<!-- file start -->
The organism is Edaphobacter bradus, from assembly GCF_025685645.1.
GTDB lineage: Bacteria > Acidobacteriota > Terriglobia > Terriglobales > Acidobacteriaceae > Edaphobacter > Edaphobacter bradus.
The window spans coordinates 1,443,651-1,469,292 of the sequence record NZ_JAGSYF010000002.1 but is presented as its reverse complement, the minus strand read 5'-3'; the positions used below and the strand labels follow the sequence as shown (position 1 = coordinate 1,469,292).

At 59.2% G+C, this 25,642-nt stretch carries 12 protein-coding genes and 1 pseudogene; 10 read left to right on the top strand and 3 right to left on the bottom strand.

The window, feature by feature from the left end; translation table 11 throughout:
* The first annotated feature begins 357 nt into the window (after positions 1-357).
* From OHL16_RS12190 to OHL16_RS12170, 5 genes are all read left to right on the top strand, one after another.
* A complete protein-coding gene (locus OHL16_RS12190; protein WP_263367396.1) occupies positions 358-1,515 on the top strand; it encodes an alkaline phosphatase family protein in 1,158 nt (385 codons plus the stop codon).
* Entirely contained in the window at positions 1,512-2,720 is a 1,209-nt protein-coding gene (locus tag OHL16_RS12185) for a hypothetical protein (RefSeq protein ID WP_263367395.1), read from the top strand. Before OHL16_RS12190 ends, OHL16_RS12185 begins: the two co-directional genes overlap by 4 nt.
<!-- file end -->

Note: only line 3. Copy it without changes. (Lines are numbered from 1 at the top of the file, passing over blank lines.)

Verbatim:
The window spans coordinates 1,443,651-1,469,292 of the sequence record NZ_JAGSYF010000002.1 but is presented as its reverse complement, the minus strand read 5'-3'; the positions used below and the strand labels follow the sequence as shown (position 1 = coordinate 1,469,292).